We led the overnight campaign of Eric Thomas’ Opinion piece, “Why I Hate Detroit.” Eric is a leading brand strategist and public speaker, and his story of entrepreneurship resonates with the people of Detroit and beyond. “Why I Hate Detroit” speaks to the current dynamics of gentrification in the Motor City and other cities across the nation. The story was posted on LinkedIn and gained national media exposure with over one million shares in less than sixty days. Our agency handled the campaign; Eric presented at TEDXDetroit. We also secured the “New York Times,” “HuffPost,” and other broadcast and print media in Detroit, and other cities in Michigan, and across the country.
We recently handled press for FEMOLOGY; the first co-working space with a female focus in Detroit. FEMOLOGY was a historic campaign, and I had the honor to represent the organization. We gained a substantial amount of media coverage locally and nationally.
GQ: Tell us about your educational platform, “Bee-coming Your Brand: The University” Tell us how that project came together?
BB: Through my agency’s website, I collect inquiries via our custom questionnaire. Our firm spoke with a variety of media professionals, including key journalists, and we discovered that our clients’ stories were key to the success of properly building their brands. It’s their foundation, and eighty percent of entrepreneurs did not know or understand how to communicate their stories effectively.
“Bee-coming Your Brand University” coaches entrepreneurs and maps out their goals in a six-hour intimate workshop. We teach growing professionals how to perfect their pitch while becoming their brands.
Two months before we start each session, we accept applications, and then we select ten applicants to be a part of the course. We encourage the students to be open and have fun. We help them pull back the layers and craft their pitch. As an entrepreneur, I had to learn to do this too. I wouldn’t be where I am today without self-knowledge and understanding.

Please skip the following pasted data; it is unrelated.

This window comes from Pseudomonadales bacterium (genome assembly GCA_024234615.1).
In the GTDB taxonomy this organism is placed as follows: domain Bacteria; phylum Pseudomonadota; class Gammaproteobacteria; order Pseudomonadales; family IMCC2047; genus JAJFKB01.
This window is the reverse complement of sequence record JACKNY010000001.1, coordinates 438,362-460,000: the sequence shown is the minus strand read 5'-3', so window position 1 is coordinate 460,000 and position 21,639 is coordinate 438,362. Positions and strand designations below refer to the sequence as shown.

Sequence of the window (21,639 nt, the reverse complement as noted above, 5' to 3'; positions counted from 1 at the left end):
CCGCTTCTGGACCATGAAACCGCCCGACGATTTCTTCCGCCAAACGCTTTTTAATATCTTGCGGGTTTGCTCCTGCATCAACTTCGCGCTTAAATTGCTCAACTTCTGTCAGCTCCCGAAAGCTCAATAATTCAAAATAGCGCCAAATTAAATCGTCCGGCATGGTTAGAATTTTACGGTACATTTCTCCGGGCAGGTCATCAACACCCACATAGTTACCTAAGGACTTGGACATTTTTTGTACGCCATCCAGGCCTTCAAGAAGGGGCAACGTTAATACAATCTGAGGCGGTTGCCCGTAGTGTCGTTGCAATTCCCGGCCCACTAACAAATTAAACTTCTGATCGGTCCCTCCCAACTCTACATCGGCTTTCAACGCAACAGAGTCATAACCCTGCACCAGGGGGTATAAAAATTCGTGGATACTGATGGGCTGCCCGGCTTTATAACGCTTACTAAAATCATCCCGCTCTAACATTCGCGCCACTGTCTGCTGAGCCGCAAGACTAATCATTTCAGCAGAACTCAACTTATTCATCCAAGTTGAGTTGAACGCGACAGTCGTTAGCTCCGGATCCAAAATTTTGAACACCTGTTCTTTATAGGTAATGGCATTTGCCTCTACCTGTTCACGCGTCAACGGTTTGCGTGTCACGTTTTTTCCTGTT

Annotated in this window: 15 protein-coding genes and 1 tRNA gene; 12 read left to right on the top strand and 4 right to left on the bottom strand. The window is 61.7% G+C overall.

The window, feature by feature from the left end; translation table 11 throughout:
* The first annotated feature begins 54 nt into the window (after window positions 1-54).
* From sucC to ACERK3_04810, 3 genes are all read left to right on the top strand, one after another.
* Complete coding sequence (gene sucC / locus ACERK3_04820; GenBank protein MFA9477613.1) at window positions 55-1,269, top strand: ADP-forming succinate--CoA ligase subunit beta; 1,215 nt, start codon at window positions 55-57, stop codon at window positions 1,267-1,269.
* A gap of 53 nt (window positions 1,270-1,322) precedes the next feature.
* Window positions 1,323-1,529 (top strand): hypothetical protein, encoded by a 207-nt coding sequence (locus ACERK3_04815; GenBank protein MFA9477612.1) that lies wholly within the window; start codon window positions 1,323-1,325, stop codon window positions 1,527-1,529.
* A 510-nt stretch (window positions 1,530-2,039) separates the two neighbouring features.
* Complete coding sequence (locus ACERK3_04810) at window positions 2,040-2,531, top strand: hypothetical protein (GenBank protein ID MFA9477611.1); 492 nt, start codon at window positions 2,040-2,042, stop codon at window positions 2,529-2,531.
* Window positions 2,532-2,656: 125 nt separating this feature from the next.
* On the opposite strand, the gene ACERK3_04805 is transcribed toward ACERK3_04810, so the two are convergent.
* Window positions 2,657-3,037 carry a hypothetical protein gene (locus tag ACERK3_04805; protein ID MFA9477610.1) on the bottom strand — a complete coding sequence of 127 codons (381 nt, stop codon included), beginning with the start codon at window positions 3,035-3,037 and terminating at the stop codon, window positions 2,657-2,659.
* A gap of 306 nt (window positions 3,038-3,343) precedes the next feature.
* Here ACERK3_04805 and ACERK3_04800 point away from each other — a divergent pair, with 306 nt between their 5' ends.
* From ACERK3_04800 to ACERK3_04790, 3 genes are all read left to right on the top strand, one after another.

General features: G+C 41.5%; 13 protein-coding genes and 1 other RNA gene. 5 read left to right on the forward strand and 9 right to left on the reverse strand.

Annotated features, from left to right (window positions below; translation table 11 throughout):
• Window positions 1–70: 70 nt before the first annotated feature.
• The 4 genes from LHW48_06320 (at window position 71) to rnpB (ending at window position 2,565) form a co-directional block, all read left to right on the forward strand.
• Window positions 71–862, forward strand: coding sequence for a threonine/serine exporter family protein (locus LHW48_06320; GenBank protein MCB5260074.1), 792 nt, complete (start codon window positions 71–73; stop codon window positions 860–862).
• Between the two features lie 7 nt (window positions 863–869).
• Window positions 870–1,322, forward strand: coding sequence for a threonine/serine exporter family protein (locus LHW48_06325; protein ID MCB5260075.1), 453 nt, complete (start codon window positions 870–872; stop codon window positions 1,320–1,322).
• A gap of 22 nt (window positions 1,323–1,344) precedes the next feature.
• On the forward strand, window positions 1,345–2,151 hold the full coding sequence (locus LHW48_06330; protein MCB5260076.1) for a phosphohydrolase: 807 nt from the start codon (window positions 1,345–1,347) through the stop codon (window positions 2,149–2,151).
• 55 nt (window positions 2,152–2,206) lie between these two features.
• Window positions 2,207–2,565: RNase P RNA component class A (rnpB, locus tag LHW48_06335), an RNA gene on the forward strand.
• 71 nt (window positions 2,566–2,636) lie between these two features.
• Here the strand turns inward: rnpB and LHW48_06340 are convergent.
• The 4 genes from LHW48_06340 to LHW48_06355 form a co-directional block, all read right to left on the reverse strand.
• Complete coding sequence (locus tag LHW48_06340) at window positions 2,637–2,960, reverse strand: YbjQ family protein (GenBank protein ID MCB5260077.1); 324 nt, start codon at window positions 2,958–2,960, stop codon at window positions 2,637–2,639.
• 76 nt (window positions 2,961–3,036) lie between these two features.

GQ: What advice do you have for young people who would like to pursue a career in publicity and public relations?
BB: I would say three things were very helpful to me. Public relations is not a long walk in the park, it’s more like a rainy day, but you must come prepared with your rain boots, raincoat, and umbrella, it rains extremely hard and then it’s a rainbow.
I recommend young people intern and volunteer every chance they can. This is how I got my feet wet in PR. Reading is great, but there’s nothing like hands-on experience. I still volunteer when I can fit it into my schedule. Interning and volunteering gives you great experience and builds your name in the industry.
I recommend aspiring professionals stay connected as much as possible. You can’t be in PR if you don’t stay connected. This is how you build relationships, gain clients, and secure placements. PR is not a competition; it’s a community. Stay present and stay visible. Don’t let social media do your talking, connect as if it was 1999.
PR takes about eighty percent of your energy. Self-care and self-love is essential. At one point, I lost my understanding of what I love most about this industry, and that’s when I was at my lowest. We need to take time and connect with other like-minded professionals.
GQ: What was your first publicity, public relations, or communications position or project?
BB: My first PR project was handling press for Detroit VS. Everybody and Tommey Walker. I handled Tommey’s Pure Michigan campaign and managed the social media page. I built his social media followers to 181K. I introduced the brand on social media to serve as a statement movement that a clothing line was created to speak about Detroit while the city was recovering and rebuilding from the historic bankruptcy. We introduced the campaign through weekly photo shoots with local models. When celebrities and VIPs came to town, we made sure that they had a Detroit VS. Everybody shirt to wear during their public appearance(s) or we gave them a shirt to take home.
GQ: What are some of your favorite travel destinations and why?
BB: One of my favorite destinations is Chicago. I love to shop on Michigan Avenue. I love to stay at The Thompson hotel and eat at some of the best restaurants in the world. I also love Harlem; there’s no place like Harlem. I love Cabo; although I never been, I plan to spend my thirtieth birthday there, so I’m speaking it into existence.
GQ: Tell me about volunteerism and community work?